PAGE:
These were the most expensive classic cars in 2017
| Reading time: 3 minutes
Good news for classic car fans: The most expensive classics were cheaper in 2017 than the year before. Bad news: They still cost a lot of money. But there is also movement in the entry-level market.
D.he prices for high-quality classic cars have calmed down. However, collectors continue to pay record sums for rare cars. The best example: Aston Martin’s 1956 DBR1 racing car, which is 2017’s most expensive classic at $ 22.55 million.
Buyers paid 117.5 million dollars (100 million euros) for the top ten high-priced items, according to the statistics of the market observers from Classic-Analytics from Bochum. In 2016 it was $ 172 million. The classic car experts evaluated 90 international auctions with more than 6000 vehicles.
“You shouldn’t misinterpret the lower total value,” says Classic Analytics CEO Frank Wilke. “The willingness to pay for really rare cars is unbroken. However, many collectors are currently holding back real gems until the overall mood on the classic car market is better again. “
Five of the ten most expensive vehicles are racing cars, and once again a car with racing history won the highest price: the Aston Martin DBR1 was specially developed for the Le Mans endurance race and also competed at the Nürburgring with Stirling Moss at the wheel. It is also the most expensive British classic car ever sold.
Further record prices for their brand put the 1995 McLaren F1 in second place (15.6 million dollars) and the 1970 Porsche 917k in fourth place (14.1 million dollars). The latter starred in Steve McQueen’s legendary car film “Le Mans”.
A younger racing car has already risen to the ranks of the classics: At 7.5 million dollars, Michael Schumacher’s Ferrari F2001 from 2001 ranks ninth among the most expensive classics of 2017. Rare Ferraris (five of the top ten) are also still popular with collectors in the course, places three (275 GTB / C, $ 14.5 million), five (charity project and future classic LaFerrari Aperta, $ 10 million), six (250GT LWB California Spider, $ 9.5 million) and seven (250GT SWB, $ 8.3 million) are occupied by the Italians.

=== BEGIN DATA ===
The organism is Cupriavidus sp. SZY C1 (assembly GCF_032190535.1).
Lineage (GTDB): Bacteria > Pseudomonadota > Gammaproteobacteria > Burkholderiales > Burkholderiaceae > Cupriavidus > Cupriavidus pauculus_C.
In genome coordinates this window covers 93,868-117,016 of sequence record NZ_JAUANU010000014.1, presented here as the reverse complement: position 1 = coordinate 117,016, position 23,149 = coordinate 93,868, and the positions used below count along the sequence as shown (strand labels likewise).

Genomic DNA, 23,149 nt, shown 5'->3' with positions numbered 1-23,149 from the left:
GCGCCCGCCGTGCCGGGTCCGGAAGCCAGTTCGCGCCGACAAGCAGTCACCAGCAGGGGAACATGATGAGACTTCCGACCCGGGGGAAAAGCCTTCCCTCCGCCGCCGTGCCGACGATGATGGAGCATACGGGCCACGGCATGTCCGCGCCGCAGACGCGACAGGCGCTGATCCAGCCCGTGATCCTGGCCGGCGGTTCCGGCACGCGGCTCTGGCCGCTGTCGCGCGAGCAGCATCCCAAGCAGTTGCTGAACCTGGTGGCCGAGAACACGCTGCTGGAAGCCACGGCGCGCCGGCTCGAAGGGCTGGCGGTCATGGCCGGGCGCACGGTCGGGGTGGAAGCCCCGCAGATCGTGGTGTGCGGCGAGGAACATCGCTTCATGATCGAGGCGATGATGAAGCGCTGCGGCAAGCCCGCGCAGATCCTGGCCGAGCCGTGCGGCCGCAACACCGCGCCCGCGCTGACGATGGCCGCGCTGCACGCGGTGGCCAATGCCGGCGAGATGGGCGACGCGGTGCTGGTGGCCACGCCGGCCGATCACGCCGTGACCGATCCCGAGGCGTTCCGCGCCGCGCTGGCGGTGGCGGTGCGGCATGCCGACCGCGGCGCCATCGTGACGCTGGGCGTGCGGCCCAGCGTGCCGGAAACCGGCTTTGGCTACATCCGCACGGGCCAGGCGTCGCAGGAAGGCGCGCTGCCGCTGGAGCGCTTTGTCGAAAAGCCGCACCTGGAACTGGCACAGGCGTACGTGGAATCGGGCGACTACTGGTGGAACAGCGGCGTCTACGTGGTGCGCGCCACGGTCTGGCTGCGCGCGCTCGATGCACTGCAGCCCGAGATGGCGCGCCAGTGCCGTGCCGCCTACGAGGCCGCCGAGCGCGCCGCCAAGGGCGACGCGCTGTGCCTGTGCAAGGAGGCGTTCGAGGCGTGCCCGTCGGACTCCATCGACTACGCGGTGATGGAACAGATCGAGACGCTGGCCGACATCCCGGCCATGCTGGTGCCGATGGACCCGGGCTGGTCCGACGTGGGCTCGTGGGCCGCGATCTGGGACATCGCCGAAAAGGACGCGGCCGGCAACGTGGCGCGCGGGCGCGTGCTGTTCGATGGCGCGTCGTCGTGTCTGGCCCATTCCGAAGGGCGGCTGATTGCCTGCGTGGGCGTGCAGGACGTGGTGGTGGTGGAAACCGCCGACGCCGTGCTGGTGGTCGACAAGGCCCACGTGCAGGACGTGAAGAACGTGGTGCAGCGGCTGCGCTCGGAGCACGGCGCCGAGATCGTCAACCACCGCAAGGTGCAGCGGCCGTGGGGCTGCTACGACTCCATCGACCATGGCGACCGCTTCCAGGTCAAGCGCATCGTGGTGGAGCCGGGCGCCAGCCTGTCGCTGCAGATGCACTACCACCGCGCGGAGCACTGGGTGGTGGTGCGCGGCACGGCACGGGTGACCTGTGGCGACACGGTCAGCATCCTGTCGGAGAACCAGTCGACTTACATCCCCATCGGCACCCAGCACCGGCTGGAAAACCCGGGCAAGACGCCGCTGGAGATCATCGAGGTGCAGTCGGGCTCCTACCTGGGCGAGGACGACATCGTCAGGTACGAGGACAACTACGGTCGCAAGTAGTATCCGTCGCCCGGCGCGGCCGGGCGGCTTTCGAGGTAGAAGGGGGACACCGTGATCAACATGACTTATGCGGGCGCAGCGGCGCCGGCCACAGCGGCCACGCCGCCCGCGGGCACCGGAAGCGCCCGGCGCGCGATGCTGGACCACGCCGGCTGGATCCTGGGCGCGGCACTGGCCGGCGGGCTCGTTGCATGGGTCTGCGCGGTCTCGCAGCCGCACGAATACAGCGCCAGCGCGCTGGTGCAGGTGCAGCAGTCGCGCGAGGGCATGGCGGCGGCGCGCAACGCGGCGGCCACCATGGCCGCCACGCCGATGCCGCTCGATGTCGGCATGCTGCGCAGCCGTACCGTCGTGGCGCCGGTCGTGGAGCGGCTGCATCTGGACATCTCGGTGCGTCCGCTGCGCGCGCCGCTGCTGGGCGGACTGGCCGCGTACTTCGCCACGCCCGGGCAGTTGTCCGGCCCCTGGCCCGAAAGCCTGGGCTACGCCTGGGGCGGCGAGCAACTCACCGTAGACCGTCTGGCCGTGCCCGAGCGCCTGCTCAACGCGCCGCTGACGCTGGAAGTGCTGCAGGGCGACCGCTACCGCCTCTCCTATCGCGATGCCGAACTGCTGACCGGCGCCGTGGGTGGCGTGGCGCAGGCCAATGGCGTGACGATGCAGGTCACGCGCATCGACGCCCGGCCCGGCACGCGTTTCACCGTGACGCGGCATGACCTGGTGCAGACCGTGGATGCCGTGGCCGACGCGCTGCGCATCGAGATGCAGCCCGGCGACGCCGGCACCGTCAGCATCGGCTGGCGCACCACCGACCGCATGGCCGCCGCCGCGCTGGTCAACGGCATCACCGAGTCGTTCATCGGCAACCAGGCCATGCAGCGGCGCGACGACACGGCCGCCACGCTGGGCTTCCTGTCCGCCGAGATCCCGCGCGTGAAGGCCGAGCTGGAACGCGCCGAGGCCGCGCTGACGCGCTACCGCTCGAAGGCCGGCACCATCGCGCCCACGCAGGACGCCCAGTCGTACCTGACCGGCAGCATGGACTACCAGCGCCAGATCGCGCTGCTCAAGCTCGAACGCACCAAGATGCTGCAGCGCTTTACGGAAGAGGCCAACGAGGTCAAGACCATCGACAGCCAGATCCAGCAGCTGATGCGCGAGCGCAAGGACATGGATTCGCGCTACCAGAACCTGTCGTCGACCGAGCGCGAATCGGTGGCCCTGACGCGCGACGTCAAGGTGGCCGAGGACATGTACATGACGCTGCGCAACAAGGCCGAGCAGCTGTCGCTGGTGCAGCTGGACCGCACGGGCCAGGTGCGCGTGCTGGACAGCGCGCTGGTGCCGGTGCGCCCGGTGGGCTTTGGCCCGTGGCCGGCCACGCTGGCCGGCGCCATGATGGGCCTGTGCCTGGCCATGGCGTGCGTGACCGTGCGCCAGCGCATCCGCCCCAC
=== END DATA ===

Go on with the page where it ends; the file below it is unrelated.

Some cars are not as valuable as claimed
The only pre-war car in the top ten is the Bugatti Type 57S Cabriolet Vanvooren from 1937 (eighth place, $ 7.7 million). In tenth place is the Jaguar E-Type Lightweight Competition from 1963 (7.4 million dollars), another representative of the popular racing cars of the 1960s.
According to Classic-Analytics, the market beyond racing cars and one-offs has also calmed down: The prices for high-volume models from Ferrari and Porsche from the 80s and 90s have fallen slightly. Managing Director Wilke: “Here the buyers noticed that these cars are not as rare as some dealers would have them believe.”
Finally, some good news for vintage car fans with a slightly smaller wallet: According to market observers, there is currently a lot of movement in the entry-level market for vehicles up to 15,000 euros. “That secures the offspring of the classic car scene,” says Wilke.